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Carter CARES about Community Reinvestment

Community CARE Posted on December 10, 2019

At Carter Bank & Trust, we are proud to partner with community organizations and non-profits to help revitalize low-income and underserved communities.

Returning Home

“I absolutely love my job,” says Vice President & Community Reinvestment Act (CRA) and Fair Lending Officer Beverly Pitzer. “Out of all of the paths my career might have taken, this is the job I’d want to be doing.”

With a background in banking and business intelligence software and a heart for community development, Pitzer was thrilled to learn that there was something called community reinvestment at banks. “It was something that I always knew I wanted to do,” says Pitzer. “I always looked for ways to scratch that itch through volunteering outside of work and even taking classes related to community resilience.”

Pitzer grew up in Martinsville, Virginia, but spent most of her career in the northeast and on the west coast working in the technology and banking sectors there. Most recently, she worked at Bank of the West in San Francisco on the Community Reinvestment Act team. So when she had the opportunity to return to Southside Virginia to work at Carter Bank & Trust in community reinvestment, it was the perfect fit.

(Re)Investing in Communities

At Carter, Pitzer ensures that the bank follows the guidelines of the Community Reinvestment Act of 1977, which requires that banks meet the credit needs of low- and moderate-income communities. “The law was created to combat redlining, a discriminatory practice of the past in which banks would take in deposits from low and moderate income neighborhoods but would turn around and not extend credit to homes and businesses in those areas,” says Pitzer.

The following loans are considered in the evaluation of a bank’s compliance with the Community Reinvestment Act (CRA):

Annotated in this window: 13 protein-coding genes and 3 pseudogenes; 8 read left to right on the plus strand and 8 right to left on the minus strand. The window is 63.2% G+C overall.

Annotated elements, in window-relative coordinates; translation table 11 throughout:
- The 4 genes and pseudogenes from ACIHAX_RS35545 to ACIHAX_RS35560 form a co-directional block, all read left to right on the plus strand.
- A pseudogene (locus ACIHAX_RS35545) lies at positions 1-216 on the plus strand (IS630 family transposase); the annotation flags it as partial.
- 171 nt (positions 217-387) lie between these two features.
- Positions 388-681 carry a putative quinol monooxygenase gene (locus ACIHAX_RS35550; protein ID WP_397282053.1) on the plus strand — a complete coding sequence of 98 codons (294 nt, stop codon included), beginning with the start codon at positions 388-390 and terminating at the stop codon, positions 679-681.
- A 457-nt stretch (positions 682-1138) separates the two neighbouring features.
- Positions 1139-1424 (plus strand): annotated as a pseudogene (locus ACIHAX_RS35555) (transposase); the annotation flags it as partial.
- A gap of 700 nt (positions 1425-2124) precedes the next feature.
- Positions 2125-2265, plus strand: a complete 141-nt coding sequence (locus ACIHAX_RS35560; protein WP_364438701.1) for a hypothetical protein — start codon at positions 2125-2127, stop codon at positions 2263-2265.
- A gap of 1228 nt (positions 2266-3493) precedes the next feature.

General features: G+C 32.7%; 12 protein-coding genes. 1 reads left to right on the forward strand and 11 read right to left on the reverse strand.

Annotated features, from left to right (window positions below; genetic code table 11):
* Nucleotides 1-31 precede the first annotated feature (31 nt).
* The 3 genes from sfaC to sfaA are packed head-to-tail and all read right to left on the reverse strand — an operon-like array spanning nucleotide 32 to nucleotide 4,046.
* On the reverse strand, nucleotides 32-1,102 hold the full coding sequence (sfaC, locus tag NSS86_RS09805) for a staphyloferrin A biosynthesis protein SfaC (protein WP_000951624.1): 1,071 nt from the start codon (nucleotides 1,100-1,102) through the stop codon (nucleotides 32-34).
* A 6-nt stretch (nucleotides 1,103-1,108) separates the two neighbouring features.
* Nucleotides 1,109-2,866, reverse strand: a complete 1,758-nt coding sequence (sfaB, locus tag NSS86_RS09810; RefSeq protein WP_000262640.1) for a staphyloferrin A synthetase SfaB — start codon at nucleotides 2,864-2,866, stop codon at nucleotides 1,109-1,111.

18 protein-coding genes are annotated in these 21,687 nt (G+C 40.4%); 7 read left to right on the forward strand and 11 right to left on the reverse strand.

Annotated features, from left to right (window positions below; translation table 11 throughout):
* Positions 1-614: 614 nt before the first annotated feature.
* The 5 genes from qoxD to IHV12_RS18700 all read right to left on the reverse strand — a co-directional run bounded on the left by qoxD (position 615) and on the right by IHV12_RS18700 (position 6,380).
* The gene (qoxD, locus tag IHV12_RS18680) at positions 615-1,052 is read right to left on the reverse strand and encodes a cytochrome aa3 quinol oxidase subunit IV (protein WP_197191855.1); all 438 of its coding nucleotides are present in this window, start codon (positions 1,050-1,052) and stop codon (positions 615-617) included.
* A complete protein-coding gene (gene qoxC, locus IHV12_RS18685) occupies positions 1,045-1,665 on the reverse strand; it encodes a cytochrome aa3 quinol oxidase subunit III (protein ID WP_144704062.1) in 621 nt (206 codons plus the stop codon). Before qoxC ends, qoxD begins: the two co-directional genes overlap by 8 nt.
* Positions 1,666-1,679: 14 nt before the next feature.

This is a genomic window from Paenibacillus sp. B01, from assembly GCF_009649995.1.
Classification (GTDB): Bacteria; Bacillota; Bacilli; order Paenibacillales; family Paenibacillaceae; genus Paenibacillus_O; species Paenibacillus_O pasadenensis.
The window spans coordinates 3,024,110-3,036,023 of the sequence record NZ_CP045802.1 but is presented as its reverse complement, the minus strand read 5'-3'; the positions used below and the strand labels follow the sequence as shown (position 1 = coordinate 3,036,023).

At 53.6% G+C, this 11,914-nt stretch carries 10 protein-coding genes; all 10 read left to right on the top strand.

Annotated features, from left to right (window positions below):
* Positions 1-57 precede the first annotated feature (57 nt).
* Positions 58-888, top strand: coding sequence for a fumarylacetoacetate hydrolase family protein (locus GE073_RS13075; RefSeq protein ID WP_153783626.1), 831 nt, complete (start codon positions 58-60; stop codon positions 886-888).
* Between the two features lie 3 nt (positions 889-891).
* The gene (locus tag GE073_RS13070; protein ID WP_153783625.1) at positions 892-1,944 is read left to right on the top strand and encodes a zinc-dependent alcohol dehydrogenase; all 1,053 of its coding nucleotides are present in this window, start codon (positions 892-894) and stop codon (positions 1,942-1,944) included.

• Community Development Loan – Loans over $1 million with a primary purpose to serve the community by providing one of the following: affordable housing, economic development, essential community services, revitalization and stabilization or disaster recovery
  • Home Mortgage Loans – Mortgages spread out amongst low- to moderate-income people and neighborhoods
  • Small Business Loans – Business Loans under $1 million

Small Farm Loans – Loan under $500,000 for agricultural purposes

A Partnership for Community Development

In addition, we work closely with community organizations to offer financial literacy training and other types of classes geared at helping communities.

In 2018, Carter Bank invested $14,500 in the United Way of Henry County & Martinsville’s “Bridges Out of Poverty” program.

“We started talking to different leaders in the community and learned of an initiative that had been simmering for a while and needed funding for additional community training and outreach,” says Pitzer.

The Bridges Out of Poverty initiative fosters collaboration among citizens, human services agencies, the private sector, and local government. It includes a 16-week program, called Getting Ahead, for people in generational poverty in Martinsville, Henry County and Patrick County. The course allows people to investigate the resources they need to bridge them out of poverty to a more stable life for themselves and their families.

Though Pitzer believes in the efficacy of the program, she attributes its success to the fact that the community wanted the program before they stepped in. “It was fertile ground, and all we did was add life to it through a donation that got it off the ground,” says Pitzer.

In addition to funding, Carter Bank gives of their time as well. Pitzer is currently a co-facilitator of the 4th Getting Ahead cohort and is extremely encouraged how the program is already impacting people’s lives. “In the beginning of every session, we go around the room and say what we did this week that was productive,” Pitzer explains. “We’re not even halfway through with the current run of the program, and we are already seeing progress. People are reporting that they got job interviews, obtained full-time child care, got medical conditions treated. It’s really impressive to see it first-hand.”

Now that the program has proven to be effective, Carter Bank has donated another round of money to keep the momentum going. In addition, a local foundation, Harvest Foundation, invested over $147,000 to fund the expansion of the Getting Ahead courses.

“It’s truly wonderful to see the community coming together and continuing to invest in the success of this initiative in Martinsville, Henry County, and Patrick County. It’s my vision that Carter Bank invests in other Bridges out of Poverty programs in our footprint,” Pitzer says. “We love coming alongside communities who are already doing this work. It’s important that we listen and learn the needs of the communities we serve and then collaborate in ways that help them take this work to the next level.”


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